The Trouble with Choosing

Art by Sian Williams

I think that I might be a bit vague sometimes. 


Perhaps my ambivalence is a defence mechanism. If I am not certain of anything that I do or say, then I do not have to take responsibility for anything. I wish.  


Oscar Wilde, in one of my favourite books, wrote, “to define is to limit.” This line was said by Lord Henry Wotton in The Picture of Dorian Gray, whom I would not recommend viewing as any sort of role model. Dorian Gray does and it corrupts him. Unfortunately, I too seem to carry this philosophy to a fault. 


I like to keep my options open. Instead of committing myself to one thing, I allow room for variation and unforeseeable changes or for another opportunity that I had predicted, and may have wanted to keep as a plan B.


My ambiguity certainly has its drawbacks. Indeed, it has gotten me into a number of very uncomfortable predicaments. By not definitely saying “no,” I am not saying “yes” – but people have either misunderstood, or taken advantage of this propensity for ambiguity. 


Without trying to, my fluctuating decisions frustrated family and friends. It’s difficult to make plans by replying with “maybe,” instead of “yes,” or “I’ll try to get there in the evening,” instead of “I’ll be there at 6.”


Although I try to be punctual to appointments that I commit myself to, it is difficult for me to first commit myself to said appointments. On more than one occasion, I have shown up late to an event, not out of choice or fashion. Rather, until the very last minute before I had to leave, I was still flip-flopping over whether or not I should attend at all. 


This uncertainty does not bring me pleasure. Quite the opposite. Never being able to make a decision for fear of making the wrong decision, in fact, can heighten my anxieties about almost anything. Going outside or meeting new people or eating a certain food or submitting an assignment or something else entirely. These worries make me more uncertain, which makes me worry even more. It’s a positive feedback loop, which is not as nice as it sounds.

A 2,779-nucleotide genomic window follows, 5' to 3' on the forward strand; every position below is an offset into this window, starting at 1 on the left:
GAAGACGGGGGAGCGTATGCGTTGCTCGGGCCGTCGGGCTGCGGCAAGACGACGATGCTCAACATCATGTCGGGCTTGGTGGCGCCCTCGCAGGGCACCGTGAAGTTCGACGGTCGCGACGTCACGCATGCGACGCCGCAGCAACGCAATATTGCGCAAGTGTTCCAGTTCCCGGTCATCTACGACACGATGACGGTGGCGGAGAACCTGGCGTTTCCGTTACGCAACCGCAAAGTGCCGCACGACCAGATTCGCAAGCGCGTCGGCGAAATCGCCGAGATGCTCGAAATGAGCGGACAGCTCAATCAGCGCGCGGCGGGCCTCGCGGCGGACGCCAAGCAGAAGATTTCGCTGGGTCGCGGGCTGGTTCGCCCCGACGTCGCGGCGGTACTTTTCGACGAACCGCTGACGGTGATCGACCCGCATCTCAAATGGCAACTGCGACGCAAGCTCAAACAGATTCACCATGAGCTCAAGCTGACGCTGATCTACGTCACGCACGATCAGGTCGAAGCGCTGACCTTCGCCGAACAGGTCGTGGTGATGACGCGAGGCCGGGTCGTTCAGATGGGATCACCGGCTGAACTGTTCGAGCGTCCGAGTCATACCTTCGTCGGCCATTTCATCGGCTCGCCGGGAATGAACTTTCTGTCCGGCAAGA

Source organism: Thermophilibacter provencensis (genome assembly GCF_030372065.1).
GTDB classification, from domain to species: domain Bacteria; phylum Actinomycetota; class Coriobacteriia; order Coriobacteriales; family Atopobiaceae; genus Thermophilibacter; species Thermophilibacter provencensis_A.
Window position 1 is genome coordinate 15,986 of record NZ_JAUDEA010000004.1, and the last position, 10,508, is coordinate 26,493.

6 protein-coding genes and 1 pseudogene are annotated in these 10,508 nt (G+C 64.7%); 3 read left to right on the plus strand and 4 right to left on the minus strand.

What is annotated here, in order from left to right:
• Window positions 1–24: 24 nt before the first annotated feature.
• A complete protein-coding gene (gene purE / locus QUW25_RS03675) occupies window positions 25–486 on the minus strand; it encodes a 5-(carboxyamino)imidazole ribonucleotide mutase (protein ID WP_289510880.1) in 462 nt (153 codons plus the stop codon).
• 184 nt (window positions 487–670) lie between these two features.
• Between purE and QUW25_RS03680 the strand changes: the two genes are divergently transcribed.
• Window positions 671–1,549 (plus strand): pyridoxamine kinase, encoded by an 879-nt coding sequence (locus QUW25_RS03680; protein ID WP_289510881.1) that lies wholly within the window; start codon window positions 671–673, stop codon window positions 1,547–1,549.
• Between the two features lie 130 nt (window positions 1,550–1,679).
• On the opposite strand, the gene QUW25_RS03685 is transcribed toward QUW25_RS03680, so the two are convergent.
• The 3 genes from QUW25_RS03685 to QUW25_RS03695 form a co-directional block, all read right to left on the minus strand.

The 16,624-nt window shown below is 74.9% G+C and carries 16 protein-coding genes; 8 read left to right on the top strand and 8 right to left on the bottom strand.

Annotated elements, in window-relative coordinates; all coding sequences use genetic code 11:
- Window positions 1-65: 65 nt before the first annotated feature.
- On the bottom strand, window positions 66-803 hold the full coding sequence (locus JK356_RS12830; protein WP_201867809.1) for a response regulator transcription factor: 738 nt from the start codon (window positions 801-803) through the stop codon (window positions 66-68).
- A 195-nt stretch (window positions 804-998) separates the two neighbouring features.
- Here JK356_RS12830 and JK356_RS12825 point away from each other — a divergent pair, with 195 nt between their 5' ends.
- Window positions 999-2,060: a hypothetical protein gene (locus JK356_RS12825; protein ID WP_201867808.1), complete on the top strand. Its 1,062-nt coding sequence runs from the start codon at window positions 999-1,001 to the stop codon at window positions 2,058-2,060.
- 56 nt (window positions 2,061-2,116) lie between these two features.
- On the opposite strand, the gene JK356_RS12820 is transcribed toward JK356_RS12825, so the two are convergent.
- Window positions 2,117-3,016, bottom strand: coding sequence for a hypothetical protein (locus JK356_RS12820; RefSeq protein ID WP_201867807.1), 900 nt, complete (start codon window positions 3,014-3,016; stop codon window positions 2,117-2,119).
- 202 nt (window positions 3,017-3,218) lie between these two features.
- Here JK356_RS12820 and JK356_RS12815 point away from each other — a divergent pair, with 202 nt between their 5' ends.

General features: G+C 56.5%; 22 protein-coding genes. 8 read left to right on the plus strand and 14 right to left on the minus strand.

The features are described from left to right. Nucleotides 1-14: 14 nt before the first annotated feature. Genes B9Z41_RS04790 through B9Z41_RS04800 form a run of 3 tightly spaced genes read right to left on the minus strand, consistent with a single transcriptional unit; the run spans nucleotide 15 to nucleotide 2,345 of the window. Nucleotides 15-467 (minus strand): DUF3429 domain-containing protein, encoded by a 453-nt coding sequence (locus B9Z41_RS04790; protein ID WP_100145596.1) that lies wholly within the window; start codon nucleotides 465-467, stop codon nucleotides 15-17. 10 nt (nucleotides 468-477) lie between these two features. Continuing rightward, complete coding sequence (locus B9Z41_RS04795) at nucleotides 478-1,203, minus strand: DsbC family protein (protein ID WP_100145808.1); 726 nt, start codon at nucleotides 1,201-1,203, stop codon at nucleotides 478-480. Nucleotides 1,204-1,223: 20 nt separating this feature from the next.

I usually do not even realise that I am being indeterminate until someone points it to me or parodies my way of speaking. Once, I was making plans with a friend, deciding where to go and what to do. I cannot remember at all what I had said, but his response has reverberated around in my head ever since; “Oh my god, so vague.” He did not mean to be mean, at least that was not the impression I got. He was merely voicing his reasonable frustration about me not being able to stick to any sort of decision.


I do want to improve, though. If I don’t make my own decisions, I fear that I will end up merely drifting along, with no clear purpose or reason. Or worse, someone else may try to make these decisions for me. While that would take away a degree of the responsibility that I so fervently try to avoid, I do want to live my own life.


This year, I will try to be more certain. No, I will be more certain. Maybe.



Originally published in Woroni Vol. 72 Issue 2 ‘To Be Confirmed’

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